james f. lamb, head, white male, b. june 1860, age 39, married 16 years, b. TN, parents b. TN, carpenter, reads and writes, owns the house free and clear.
mary f. wife, white female, b. april 1868, age 39, married 16 years, had 8 children and all survive, b. TN, parents b. TN
james c., son, white male, b. aug. 1886, single, b. TX, at school
opal l., daughter, white female, b. sept. 1889, single, b. TX, at school
myrtle l., daughter, white female, b. mar. 1890, age 10, single, b. indian territory
tawney/lawney e., son, white male, b. may 1892, age 8, single, b. indian territory
little? l., daughter, white female, b. sept. 1893, age 6, single, b. indian territory
frank e., son, white male, b. june 1896, age 3, single, b. indian territory
thomas l., son, white male, b. jan. 1898, age 2, single, b. indian territory
george g., son, white male, b. dec. 1899, age 6 months, single, b. indian territory
enumerated june 30, 1900

World War I Draft Registration Cards, 1917-1918
about Frank Eler Lamb
Name: Frank Eler Lamb
City: Fort Worth
County: Tarrant
State: Texas
Birthplace: Oklahoma
Birth Date: 13 Jun 1896
FHL Roll Number: 1953358
DraftBoard: 1
he has a sister named ida lamb.

California Death Index, 1940-1997
about Frank Ellery Lamb
Name: Frank Ellery Lamb
Social Security #: 0
Sex: Male
Birth Date: 13 Jun 1896
Birthplace: Oklahoma
Death Date: 19 Nov 1951
Death Place: Los Angeles
Mother’s Maiden Name: Freemman
Father’s Surname: Franklin

1910 United States Federal Census
about Ida Lamb
Name: Ida Lamb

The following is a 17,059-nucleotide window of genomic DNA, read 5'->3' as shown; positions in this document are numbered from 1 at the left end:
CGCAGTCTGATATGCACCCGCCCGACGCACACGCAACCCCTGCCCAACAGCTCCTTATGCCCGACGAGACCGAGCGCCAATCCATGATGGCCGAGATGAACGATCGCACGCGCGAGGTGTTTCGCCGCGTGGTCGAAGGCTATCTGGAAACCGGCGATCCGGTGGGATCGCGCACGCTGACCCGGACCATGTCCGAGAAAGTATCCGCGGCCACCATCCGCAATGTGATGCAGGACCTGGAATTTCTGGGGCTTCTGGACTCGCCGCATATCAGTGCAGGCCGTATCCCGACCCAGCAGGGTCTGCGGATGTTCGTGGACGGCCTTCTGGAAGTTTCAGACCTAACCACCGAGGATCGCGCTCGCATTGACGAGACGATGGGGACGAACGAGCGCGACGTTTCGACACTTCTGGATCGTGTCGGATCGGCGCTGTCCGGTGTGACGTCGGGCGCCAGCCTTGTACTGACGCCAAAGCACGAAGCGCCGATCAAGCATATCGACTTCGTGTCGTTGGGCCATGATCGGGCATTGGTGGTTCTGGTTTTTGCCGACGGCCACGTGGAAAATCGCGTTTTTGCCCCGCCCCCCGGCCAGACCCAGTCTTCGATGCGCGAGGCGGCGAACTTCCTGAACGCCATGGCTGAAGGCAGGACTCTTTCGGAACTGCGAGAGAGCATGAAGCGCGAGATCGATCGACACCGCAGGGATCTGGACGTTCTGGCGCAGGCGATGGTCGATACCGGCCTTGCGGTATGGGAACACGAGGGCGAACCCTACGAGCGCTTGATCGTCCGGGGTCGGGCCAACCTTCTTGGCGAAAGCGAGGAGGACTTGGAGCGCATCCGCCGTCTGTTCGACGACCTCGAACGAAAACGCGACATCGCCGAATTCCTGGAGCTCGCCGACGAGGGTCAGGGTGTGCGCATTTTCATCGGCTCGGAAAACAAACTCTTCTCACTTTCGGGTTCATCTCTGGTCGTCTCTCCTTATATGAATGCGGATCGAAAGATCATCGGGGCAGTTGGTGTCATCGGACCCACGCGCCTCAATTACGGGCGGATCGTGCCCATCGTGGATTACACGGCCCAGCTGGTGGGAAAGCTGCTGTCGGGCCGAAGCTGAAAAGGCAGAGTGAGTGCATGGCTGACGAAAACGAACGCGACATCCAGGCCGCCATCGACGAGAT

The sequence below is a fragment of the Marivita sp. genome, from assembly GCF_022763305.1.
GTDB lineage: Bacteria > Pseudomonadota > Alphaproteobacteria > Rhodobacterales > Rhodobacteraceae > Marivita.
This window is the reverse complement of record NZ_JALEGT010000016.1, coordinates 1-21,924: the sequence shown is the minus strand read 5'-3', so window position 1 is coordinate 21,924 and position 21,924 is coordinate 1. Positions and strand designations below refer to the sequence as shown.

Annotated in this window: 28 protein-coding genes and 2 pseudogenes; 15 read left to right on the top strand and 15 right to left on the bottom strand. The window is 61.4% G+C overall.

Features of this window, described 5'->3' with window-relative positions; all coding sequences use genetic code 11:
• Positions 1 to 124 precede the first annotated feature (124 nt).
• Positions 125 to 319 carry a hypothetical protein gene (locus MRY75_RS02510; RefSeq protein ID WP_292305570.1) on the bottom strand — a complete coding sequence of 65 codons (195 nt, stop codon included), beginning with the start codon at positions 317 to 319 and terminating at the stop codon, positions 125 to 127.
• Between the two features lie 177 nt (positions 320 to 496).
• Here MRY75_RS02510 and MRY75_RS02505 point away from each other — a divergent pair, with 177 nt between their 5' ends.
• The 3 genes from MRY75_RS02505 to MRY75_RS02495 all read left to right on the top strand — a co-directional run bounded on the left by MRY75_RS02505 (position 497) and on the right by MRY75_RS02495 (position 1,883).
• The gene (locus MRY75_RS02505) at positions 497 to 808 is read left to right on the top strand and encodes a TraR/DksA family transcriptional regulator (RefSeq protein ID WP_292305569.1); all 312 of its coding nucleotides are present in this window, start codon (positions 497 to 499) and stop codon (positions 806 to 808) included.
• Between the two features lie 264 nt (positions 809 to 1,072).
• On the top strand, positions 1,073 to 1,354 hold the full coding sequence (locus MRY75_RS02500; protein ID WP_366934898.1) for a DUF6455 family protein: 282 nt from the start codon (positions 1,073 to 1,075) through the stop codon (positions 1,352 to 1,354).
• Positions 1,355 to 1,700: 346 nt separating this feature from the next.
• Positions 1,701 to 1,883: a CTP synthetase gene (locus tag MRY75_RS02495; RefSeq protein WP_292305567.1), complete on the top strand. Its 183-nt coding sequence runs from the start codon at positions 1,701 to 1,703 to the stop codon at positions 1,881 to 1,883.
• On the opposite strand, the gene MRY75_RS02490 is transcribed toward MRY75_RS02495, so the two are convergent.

Age in 1910: 21
Estimated Birth Year: 1889
Birthplace: Texas
Relation to Head of House: Sister
Father’s Birth Place: Tennessee
Mother’s Birth Place: Texas
Home in 1910: Justice Precinct 1, Tarrant, Texas
Marital Status: Single
Race: White
Gender: Female
Neighbors: View others on page
Household Members:
Name Age
Cecil Lamb 23
Dora Lamb 21
Mc Gregar Lamb 4
Lucile Lamb 3/12
0
Ida Lamb 21
Myrtle Lamb 19
Lonnie Lamb 17
Leafy Lamb 16
Ellery Lamb 13
Lea Lamb 12
Georgia Lamb 10
Ira Lamb 7
Source Citation: Year: 1910; Census Place: Justice Precinct 1, Tarrant, Texas; Roll: T624_1590; Page: 20A; Enumeration District: 0090; Image: 232; FHL Number: 1375603.

Cathy Gateley Cathy Gateley

posted on July 11, 2011

Thanks again Suzanne. I have given this information to my dad and he is going to try to track down some more facts. He is also going to check out the other websites that you referred us to. Thank you for your help. Cathy G.

Robbie Lamb Robbie Lamb

posted on August 5, 2011

cathy, I don’t know if my post took, but my grandfather was James F. Lamb’s brother. I have information you might need, and you probably have some I need.

attached: